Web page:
The popular CD/DVD burning suite, Nero, has been updated to version 9. Nero 9's full suite is loaded with software programs from a CD/DVD label designer, an audio file editor, to a DVD authoring program. Version 9 includes some really nice features, some of which are new, but they include video editing/transcoding, media streaming, computer backup, and DVD/CD burning.
The installation file totals around 1.5GB, so if you want to buy it online and download it, make sure you have a speedy broadband connection. When you install Nero 9, you can choose "custom install", which we recommend because you can manually choose what software in the suite you want to install and what you don't want to install. Once you install it, at the end it will ask you associate file types to Nero's various software components, such as MP3 files and JPEG's. Think about this carefully, because it will change what programs open these common file types and if you can to go back and change them after, you'll have to go through some hoops. The installer also tries to get you to install Ask.com's toolbar, which is annoying especially because of Nero's price.
The main starting interface for Nero 9 is a program launcher called Nero StartSmart, which is essentially a dashboard to every part of the Nero suite. The interface is a duplicate of the previous Nero 8, but that's a good thing. Here you can choose tasks to perform, such as burn a CD, make a movie, edit a sound file, etc. When you click a task, the appropriate Nero program will open and guide you through the task you first chose. You can also choose to open any one of Nero 9's 18 applications if you don't want to choose a specific task. When another program opens, StartSmart will minimize out of the way to the system tray and when you close the opened program, it will pop back up to ask you what you want to do next, which we really liked.
Nero StartSmart allows you to choose common tasks and the appropriate Nero application will open and guide you through what you want to do.
The main component to Nero 9 is obviously CD/DVD creation. You can choose to use either the wizard guided Nero Express, which we really recommend for novice and casual users because it really guides you through step-by-step. If you want more advanced features, like burning an ISO image, you'll want to use Nero Burning ROM, which allows you to do every possible thing when burning a CD/DVD. You have total control over what you want to do. Nero 9 supports creating advanced disc types as well, such as SuperVideo CDs, audiobook CDs, bootable CD/DVDs, and miniDVDs. Nero also supports LightScribe and LabelFlash label burning technologies if you have a drive that features that.
Perhaps our favorite program in the Nero 9 suite is Nero Recode, which allows you to take an existing (non-encrypted) DVD video and compress it down to fit a regular DVD (4.7GB single-layer disc or a dual-layer DVD as well). There are ways to use Nero Recode to make "copies" of commercial video DVD's, but we won't tell you that here, but you can search online to find out how to do that. We really liked the ability to shrink DVDs and recode them in formats to play on the Apple iPod and Sony PSP. Also, a new feature to Nero 9 is the ability to author Blu-ray discs.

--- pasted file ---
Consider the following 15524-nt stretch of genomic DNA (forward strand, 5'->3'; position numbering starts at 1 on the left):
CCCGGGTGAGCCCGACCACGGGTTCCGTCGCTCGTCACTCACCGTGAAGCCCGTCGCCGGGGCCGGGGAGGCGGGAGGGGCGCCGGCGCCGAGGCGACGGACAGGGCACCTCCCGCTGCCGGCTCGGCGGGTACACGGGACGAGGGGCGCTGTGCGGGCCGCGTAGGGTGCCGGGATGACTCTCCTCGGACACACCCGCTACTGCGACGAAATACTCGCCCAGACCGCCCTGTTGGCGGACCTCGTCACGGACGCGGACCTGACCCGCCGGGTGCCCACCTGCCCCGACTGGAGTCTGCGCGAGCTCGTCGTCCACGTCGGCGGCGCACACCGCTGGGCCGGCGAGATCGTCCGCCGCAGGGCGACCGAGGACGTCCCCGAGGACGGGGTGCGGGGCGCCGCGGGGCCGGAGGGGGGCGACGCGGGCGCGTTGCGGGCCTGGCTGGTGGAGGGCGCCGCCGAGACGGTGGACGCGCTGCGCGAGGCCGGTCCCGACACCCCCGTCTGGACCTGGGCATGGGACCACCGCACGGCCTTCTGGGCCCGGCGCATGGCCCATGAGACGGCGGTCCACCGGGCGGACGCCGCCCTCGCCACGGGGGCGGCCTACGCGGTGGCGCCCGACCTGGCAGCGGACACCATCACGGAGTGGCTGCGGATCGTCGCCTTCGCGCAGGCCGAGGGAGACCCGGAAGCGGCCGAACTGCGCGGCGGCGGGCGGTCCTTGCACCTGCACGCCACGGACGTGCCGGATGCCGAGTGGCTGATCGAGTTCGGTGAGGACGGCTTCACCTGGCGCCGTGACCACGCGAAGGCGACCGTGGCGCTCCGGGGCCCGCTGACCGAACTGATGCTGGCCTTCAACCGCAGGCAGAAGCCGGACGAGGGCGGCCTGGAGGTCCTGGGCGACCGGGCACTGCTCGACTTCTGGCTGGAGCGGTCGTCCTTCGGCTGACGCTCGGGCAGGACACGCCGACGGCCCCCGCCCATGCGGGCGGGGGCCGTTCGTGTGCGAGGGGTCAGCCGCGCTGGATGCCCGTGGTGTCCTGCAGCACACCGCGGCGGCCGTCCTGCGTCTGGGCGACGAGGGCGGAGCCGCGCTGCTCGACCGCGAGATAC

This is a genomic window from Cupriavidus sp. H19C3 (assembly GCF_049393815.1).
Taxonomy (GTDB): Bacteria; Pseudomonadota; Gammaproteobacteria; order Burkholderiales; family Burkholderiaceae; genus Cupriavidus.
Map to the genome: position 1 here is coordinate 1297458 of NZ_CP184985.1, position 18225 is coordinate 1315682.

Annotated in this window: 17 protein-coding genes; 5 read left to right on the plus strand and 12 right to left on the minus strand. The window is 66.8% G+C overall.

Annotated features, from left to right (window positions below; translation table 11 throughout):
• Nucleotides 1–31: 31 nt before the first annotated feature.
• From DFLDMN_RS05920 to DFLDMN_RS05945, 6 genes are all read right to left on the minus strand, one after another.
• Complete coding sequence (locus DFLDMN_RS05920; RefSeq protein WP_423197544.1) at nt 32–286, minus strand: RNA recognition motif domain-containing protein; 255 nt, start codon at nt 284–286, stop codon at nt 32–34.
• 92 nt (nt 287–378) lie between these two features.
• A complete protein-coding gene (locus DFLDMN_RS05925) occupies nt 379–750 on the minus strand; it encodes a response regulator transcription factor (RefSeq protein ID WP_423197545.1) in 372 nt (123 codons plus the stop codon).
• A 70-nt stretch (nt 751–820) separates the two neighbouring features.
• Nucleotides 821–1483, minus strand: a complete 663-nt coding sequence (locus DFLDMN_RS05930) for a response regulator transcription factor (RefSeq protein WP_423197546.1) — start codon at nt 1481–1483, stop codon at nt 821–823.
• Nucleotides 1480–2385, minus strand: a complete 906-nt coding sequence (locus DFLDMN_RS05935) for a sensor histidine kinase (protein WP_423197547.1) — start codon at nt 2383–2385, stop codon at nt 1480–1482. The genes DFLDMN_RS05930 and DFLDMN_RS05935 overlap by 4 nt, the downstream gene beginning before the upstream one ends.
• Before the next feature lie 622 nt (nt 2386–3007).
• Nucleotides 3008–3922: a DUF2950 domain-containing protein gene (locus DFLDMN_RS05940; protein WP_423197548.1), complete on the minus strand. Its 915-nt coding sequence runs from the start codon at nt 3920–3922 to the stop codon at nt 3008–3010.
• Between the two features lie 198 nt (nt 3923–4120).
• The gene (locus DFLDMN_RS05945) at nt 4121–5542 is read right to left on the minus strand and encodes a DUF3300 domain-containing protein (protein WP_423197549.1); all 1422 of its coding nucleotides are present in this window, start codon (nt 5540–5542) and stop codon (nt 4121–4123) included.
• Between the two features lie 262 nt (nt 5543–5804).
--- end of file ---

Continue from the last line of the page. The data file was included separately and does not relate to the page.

Nero Vision lets you create, edit, and author video's and then burn them to a disc or export them to a file on your computer.
Nero's audio programs have also gotten a little bit of an upgrade this version. Nero added Gracenote support for searching for song and artist information and adding that information to your song when you add it to your library. If you want to edit an audio file, you can use Nero WaveEditor for more basic sound-editing and SoundTrax for creating music. SoundTrax is really a neat program because it lets you create mix CDs and use specific effects in the music.
Nero Live is a program that lets you watch live-TV on your computer, provided that you have TV-tuner card installed or a USB TV-tuner in your PC. You can then record shows like a DVR and pause and rewind live TV just like a TiVo or the DVR from a cable provider. The interface is a little quirky and it isn't as smooth and friendly as Windows Media Center, which comes pre-loaded with Windows Vista Home Premium, which we suggest you use if you have it. There is a mini-TV gadget that sits in the Windows Sidebar (on Vista) that lets you watch live TV off the side of whatever you're doing.
Nero Live lets you watch and record live TV just like a DVR from your cable provider or a TiVo.
Other programs include a file backup and recovery program called Nero BackUp and Nero RescueAgent, as well as an image editor and viewer called Nero PhotoSnap. Both of these programs provide basic-to-moderate features that you probably already have on your computer or you can get something a little more advanced for free or cheaper. Nero 9 also comes with a few utilities, such as DriveSpeed, which lets you quiet down noisy disc drives by slowing their start-up and write speeds, DiscSpeed, which tests your disc drive's performance, and InfoTool, which displays system, drive, and media information about your computer.
Nero 9 is not a huge upgrade over Nero 8, so if you have that, you'll probably want to stick to what you already have. If you have, however, an older Nero suite or nothing at all, you might find Nero 9 and all of it's software programs useful. You probably won't use them all, so you can choose what to install and what not to install like we said earlier. If you are interested in burning Blue-ray discs, then you'll definitely want to get Nero 9.